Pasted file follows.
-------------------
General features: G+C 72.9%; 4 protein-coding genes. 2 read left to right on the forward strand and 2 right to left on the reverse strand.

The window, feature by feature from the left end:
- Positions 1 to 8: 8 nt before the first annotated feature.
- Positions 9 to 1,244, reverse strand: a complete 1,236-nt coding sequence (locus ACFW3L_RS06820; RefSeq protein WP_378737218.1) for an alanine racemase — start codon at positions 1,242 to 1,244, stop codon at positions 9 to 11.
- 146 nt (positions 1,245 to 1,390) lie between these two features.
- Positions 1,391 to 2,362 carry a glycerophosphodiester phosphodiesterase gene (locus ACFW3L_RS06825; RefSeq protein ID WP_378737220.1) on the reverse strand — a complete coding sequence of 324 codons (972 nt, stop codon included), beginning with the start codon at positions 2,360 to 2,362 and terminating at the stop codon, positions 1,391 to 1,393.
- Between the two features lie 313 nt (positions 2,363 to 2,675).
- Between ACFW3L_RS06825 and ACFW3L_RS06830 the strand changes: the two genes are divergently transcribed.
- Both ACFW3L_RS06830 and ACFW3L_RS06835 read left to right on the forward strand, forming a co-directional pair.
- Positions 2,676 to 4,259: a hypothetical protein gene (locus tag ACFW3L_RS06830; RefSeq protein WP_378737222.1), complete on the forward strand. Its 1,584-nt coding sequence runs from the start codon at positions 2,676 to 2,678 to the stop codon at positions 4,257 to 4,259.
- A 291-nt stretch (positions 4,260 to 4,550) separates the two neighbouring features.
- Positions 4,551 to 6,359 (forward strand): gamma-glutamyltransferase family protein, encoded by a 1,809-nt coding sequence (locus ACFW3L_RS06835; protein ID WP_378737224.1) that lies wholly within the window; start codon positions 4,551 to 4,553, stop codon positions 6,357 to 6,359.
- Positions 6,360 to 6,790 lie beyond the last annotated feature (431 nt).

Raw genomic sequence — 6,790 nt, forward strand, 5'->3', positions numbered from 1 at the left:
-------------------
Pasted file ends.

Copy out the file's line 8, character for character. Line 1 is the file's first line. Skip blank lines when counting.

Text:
- Between ACFW3L_RS06825 and ACFW3L_RS06830 the strand changes: the two genes are divergently transcribed.